Jack Stenner synthesizes culture, hardware and software to create conceptual work taking forms such as networked installation and experimental cinema. His work explores how ideology, power and material conditions coalesce with technology to produce tangible effects on our lives. Social and economic inequality, climate change, racism, war and hunger are symptomatic of the failure of ideological and material power structures inadequate to our contemporary needs. As his work Open House demonstrates, ideology is manifest through technology and has tangible implications. To enact change we must question our core assumptions and create new institutions that support well-being and a just society.
His practice is engaged with issues of place (chora) grounded in personal experience (mystory). The psychogeography of place unmasks the operation of ideology, power, and materiality. By sharing our lived experience a broader, more inclusive narrative is constructed, exposing the myths that frame our understanding of the world. Our subjectivity in the face of power is articulated through the apparatus of technology forming a pharmachological (simultaneous poison and cure) relationship that artists must engage if there is any hope for justice. For him, the appropriate response to the contemporary moment is an art practice that functions as an alternative consultancy (Konsult), offering ways and means of looking at our condition that might stimulate just outcomes. Art becomes the practice of life; a social practice involving teaching, community work, and making.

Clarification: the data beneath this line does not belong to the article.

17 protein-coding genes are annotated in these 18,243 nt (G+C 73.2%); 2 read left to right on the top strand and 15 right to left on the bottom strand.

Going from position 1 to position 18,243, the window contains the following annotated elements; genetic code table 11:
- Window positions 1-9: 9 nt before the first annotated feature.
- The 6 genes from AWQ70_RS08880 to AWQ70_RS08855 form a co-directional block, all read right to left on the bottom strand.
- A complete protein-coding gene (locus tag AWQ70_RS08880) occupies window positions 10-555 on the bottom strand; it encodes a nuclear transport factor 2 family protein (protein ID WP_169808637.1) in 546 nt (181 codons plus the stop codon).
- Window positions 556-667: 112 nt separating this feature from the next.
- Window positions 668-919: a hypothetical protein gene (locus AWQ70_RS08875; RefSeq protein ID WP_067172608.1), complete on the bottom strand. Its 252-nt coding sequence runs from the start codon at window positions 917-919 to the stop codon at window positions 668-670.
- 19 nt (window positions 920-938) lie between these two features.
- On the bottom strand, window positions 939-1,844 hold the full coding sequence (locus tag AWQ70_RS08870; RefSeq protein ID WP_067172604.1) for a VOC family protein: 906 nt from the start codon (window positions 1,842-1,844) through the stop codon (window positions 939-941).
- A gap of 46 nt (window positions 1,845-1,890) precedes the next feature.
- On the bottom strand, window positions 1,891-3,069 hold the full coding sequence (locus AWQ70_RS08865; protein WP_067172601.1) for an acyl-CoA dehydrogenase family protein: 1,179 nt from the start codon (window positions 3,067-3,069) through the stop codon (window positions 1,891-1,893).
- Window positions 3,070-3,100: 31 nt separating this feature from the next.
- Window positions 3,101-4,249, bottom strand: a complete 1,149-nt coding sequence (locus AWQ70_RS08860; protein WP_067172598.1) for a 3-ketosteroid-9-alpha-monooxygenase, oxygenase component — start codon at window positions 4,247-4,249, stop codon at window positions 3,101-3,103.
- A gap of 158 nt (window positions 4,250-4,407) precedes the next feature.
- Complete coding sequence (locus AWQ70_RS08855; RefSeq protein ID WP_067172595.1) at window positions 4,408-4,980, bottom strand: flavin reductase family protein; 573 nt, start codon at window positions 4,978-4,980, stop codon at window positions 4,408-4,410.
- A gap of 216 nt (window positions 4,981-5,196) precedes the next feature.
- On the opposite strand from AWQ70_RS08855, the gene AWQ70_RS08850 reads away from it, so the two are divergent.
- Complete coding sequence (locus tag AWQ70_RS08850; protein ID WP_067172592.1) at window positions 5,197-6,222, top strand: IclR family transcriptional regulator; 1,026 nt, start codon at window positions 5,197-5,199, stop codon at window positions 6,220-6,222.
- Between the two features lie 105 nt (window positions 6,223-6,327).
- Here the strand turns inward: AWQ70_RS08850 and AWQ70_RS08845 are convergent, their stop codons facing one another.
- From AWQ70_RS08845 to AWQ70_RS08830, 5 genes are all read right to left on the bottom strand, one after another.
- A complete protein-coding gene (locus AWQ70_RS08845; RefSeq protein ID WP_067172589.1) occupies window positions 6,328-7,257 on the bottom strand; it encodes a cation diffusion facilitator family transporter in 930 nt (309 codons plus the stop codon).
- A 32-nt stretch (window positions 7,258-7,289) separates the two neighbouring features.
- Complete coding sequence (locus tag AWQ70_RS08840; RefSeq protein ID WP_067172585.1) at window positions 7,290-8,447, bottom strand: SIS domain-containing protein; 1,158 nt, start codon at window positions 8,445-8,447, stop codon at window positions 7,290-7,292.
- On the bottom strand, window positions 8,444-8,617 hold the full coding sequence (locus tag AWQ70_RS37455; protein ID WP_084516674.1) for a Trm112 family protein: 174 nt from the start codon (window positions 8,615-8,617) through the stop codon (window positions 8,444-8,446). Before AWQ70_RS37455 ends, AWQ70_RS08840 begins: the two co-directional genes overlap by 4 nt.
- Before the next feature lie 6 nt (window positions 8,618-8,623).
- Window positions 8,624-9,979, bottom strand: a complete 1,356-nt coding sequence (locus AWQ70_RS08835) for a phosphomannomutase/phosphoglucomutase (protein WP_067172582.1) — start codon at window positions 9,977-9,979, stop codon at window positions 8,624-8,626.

He is Associate Professor of Art + Technology at the University of Florida. He holds a Ph.D in Architecture with emphasis in Computer Visualization, a Masters of Science in Visualization, and a Bachelors of Environmental Design from Texas A&M University. He worked with artists in the context of an alternative art space he founded in Houston for almost 10 years and was a registered architect in the State of Texas. His work has been exhibited nationally and internationally, at venues including Siggraph, ACM Multimedia, International Society of Electronic Artists (ISEA), ZeroOne Biennial, Alternative Museum, Museum of Modern Art, Toluca, Mexico, The High Museum, Polk Museum of Art, Tampa Museum of Art, Orlando Museum of Art and many others.